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British Industrial History

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Standard Iron and Steel Co

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Standard Iron and Steel Co. Ltd., of Gorton, Manchester.

See also Lancashire Steel Co

Manchester Archives: c. 1876-1881 (1 box) (Collection not catalogued). Records including reports of the manager, foreman, engineer, S.R. Smyth and Directors, 1877-1878 (5 leaflets); balance sheets, 1876-1877; correspondence and papers relating to liquidation, 1880-1881 (25 items).

1876 'NEW IRON-MAKING PROCESS.— The members of the Manchester Scientific and Mechanical Society paid a visit to the Standard Iron and Steel Works Company (formerly Bolckow, Vaughan, and Co.), Gorton, to inspect a new process for making iron and steel, patented by Mr Samuel R. Smyth. About 6 or 7 tons of common scrap iron were melted in an ordinary cupola, and run into a Bessemer converter, the current of air from the blowing engines being used to introduce certain chemical compounds and reagents into the molten metal for the purpose of eliminating impurities. This was done at a sacrifice of only a small percentage of iron. The process of refining and purifying occupied between nine and ten minutes, and the quality of the production appeared to be in every way satisfactory. Both grey and white iron can be produced of a high specific gravity and of great density. A number of test bars made by Mr Smyth's process from grey iron were submitted for inspection. The cast-iron test bars were 1 in. square and 4 ft. 8 in. long, and at the time of testing were placed upon supports 4 ft. 6in. apart. The weight was suspended iu the centre on a knife edge, the deflection measuring every 100 lb. up to 600 lb. The total deflection was found to be 1.375 in. The weights were then gradually removed, and when all were off the deflection was found to be about 0.062 of an inch only. Altogether the process seems likely to fulfil the sanguine expectations formed of it. The works have only been in operation a few days, and it is intended to erect an apparatus for making wrought-iron of high quality in large masses without piling or welding.' [1]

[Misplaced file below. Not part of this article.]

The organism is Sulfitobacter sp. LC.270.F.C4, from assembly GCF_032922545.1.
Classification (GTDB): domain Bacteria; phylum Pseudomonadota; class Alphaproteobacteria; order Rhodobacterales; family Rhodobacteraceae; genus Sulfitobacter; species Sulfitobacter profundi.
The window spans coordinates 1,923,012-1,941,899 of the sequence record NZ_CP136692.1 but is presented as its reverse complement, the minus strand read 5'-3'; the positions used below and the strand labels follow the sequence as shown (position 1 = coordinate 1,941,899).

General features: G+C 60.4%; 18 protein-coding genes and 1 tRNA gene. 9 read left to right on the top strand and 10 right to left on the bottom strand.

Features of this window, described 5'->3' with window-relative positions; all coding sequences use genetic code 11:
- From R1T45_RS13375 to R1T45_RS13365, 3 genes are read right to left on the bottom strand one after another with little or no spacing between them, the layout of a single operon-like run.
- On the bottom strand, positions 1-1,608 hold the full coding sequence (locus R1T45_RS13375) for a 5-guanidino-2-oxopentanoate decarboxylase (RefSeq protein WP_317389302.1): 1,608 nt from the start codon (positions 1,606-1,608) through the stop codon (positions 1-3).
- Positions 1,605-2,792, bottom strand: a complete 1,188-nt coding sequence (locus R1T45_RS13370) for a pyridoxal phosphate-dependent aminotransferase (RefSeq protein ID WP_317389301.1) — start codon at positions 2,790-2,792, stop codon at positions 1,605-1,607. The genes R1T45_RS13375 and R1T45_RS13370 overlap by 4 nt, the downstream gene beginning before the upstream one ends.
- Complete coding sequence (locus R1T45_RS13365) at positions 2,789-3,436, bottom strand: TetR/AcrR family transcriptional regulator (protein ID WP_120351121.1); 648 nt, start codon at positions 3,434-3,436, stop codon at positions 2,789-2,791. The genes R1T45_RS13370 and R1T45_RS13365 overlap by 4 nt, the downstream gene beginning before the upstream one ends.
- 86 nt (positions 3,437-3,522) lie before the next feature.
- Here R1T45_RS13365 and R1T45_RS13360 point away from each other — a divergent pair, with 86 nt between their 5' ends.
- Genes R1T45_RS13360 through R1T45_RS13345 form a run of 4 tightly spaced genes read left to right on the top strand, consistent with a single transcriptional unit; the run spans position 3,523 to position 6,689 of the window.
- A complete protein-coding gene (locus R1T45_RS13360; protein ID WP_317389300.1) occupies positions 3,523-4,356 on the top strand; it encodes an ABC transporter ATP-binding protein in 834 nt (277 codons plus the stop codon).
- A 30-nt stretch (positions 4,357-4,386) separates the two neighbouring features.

See Also


Sources of Information

  1. Chard and Ilminster News, 2 September 1876

[1] Manchester Archives